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Psst, students. Still hope for low-rate student loans, despite Senate balking

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J. Scott Applewhite/AP/File

(Read caption) Senate minority leader Mitch McConnell (R) of Kentucky (c), flanked by Sen. John Thune (R) of South Dakota (far left) and Sen. John Barrasso (R) of Wyoming (back), speaks on Capitol Hill after a weekly strategy luncheon on May 8 discussing, among other things, the partisan gridlock on student loans.

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With interest rates on certain student loans set to double on July 1, the Senate channeled its inner college student by pulling the legislative equivalent of picking up an Xbox controller or logging into Facebook.

That is, the senators procrastinated in the face of an impending deadline.

The Senate was looking to "express itself" on the student loan issue on Thursday, as minority leader Mitch McConnell (R) of Kentucky put it the day prior. What senators expressed was a willingness to put actual work on student loan rates aside until at least after next week's district work period, as senators rejected both the Democratic and Republican options for picking up the $6 billion tab for extending low interest rates another year.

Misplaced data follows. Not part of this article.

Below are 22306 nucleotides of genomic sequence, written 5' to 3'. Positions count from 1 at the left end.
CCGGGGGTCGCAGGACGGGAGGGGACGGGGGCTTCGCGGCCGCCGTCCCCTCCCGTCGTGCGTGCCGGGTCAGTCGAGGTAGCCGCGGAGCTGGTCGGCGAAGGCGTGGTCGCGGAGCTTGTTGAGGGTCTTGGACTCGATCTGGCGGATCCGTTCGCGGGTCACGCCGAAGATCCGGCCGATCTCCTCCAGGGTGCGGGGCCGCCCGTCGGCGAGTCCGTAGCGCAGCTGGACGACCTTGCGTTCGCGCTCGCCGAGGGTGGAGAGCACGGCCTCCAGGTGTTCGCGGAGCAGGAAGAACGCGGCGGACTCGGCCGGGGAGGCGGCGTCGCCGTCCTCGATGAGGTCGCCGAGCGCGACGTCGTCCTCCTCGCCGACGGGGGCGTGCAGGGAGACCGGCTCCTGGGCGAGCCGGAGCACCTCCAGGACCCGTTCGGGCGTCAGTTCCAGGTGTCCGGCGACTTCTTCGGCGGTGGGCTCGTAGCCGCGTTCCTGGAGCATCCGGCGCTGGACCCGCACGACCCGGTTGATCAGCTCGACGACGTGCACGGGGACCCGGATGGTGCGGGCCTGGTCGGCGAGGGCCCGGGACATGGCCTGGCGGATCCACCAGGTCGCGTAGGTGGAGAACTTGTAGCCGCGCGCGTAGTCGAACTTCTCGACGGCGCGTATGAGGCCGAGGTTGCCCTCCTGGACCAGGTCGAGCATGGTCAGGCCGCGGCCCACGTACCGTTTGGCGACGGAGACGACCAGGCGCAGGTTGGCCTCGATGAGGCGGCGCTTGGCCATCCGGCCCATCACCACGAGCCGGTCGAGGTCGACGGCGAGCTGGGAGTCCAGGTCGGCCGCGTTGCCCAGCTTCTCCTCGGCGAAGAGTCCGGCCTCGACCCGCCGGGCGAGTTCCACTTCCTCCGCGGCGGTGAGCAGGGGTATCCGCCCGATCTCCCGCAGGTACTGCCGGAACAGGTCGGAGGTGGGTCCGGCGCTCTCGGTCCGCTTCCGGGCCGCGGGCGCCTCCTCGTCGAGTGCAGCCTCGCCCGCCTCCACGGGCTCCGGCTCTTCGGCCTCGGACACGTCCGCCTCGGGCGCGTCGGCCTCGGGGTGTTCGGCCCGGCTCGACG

Without a congressional fix, interest on some subsidized federal loans would double to 6.8 percent starting in July. That's an outcome that neither party – and neither presidential nominee – says is desirable. Yet the parties can't decide how to come up with the cash to pay for keeping the rate low.

By allowing votes on both doomed measures, Senate Democrats nudged the student loan debate incrementally forward: Republicans blocked a vote on the Democratic proposal that would generate $6 billion by closing a payroll-tax loophole for a certain subsection of corporations, earlier in the month.

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